Open Mic UK - I'm out! :) 

Surely rejection should be the worst thing. Or if not worst, than at least bad. Surely it can't be the absolute best thing that has ever happened to you? 

But it is. I chose to sing Dream Lover at Open Mic and didn't get past the Regional Finals. They've kindly invited me to London to showcase for some industry reps instead, with a view to returning to the competition next year. Too kind, honestly - I was a little better than lame. 

Dream Lover was the song that catapulted my solo career: a semifinalist in the UK Songwriting Contest while BBC Introducing and Future Radio playlisted it. Fantastic. It was a lot of fun. I thought it would be perfect - an upbeat, dance, synth-pop song to burst me into the stratosphere. Surely! 

But the music industry isn't interested in karaoke; they are interested in talent, and someone who knows themselves artistically. Would you put a mysterious, mystical songstress behind an upbeat synth-pop dance tune? I even wore a bright red dress for heaven's sake. 

They were nice about my bad performance: they said they liked my originality, that I looked more like a hotel rep than a singer, that I was out of tune and most crucially, that my voice was suited to "acoustic slow music".

Say... again. "Acoustic, slow music?".

Is it now. 




When you do an EP you should want to thrust it confidently into the hands of as many people as you can. Instead, I would cringe with embarrassment at how electronic and bullshitty it had become. By the time I'd finally released it, I'd changed so much I didn't relate to the songs anymore, but because the dance tunes did better, I always felt obliged to honour them. The fact is, I like 80's music to dance to, but that doesn't mean I have to make it myself.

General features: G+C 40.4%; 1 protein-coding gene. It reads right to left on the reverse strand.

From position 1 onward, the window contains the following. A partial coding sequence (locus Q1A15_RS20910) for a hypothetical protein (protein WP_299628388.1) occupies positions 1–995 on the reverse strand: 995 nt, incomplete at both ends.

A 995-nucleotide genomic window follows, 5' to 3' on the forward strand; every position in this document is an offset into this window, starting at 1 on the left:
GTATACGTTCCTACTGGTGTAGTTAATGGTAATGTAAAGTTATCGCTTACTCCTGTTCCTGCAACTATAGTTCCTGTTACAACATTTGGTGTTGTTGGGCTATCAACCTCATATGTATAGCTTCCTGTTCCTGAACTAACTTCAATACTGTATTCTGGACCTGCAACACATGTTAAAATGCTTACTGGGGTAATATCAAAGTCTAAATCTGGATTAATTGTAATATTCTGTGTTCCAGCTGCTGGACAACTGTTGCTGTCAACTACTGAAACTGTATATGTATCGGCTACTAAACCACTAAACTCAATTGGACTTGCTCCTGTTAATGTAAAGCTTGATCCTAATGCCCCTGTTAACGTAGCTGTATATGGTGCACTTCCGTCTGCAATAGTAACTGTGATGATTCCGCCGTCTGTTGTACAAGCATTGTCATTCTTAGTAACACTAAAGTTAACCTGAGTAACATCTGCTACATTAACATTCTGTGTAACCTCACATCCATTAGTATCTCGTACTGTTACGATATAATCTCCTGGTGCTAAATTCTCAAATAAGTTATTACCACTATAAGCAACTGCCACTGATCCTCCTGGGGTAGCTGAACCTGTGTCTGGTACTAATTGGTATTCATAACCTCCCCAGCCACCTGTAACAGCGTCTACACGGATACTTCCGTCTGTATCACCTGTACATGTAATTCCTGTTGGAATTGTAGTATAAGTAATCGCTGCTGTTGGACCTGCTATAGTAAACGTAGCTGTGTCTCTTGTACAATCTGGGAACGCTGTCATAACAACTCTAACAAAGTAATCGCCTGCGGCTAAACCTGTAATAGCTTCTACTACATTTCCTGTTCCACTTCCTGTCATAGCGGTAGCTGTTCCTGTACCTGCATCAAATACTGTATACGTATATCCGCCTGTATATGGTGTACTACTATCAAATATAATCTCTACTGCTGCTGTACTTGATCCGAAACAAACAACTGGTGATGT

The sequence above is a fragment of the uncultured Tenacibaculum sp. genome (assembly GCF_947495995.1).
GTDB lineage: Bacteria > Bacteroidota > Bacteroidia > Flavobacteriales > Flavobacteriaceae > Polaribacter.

Open Mic UK's rejection has single-handedly saved my whole career. I feel like a newly freed bird, free from the leeches of a music that wasn't me. When Dream Lover did well, I was delighted. But it achieved what it did because it was a breath of fresh air compared with all the millions of ballads out there; it's bouncy and fresh, yes it is. 

But it really isn't me

I couldn't even play an instrument when I started recording my EP: the first time I played piano on stage was March 9th of this year. I had the power of solid chords and little more. It was only later when I bought myself a real piano that things started to improve and my sound emerged in full swing: mystical, haunting songs, that draw on seven years singing in choirs rather than my desperate attempt at singing synth-pop. 

My new songs, well, I love them deeply: they talk about other worlds, about the beauty of nature, about human fragility, about my eternal search for home; they are completely and utterly - me. 

Thank you Open Mic. I can now finally let go of synth pop and get on with my career.

One year, one EP, one competition - and I've only just begun. 




 

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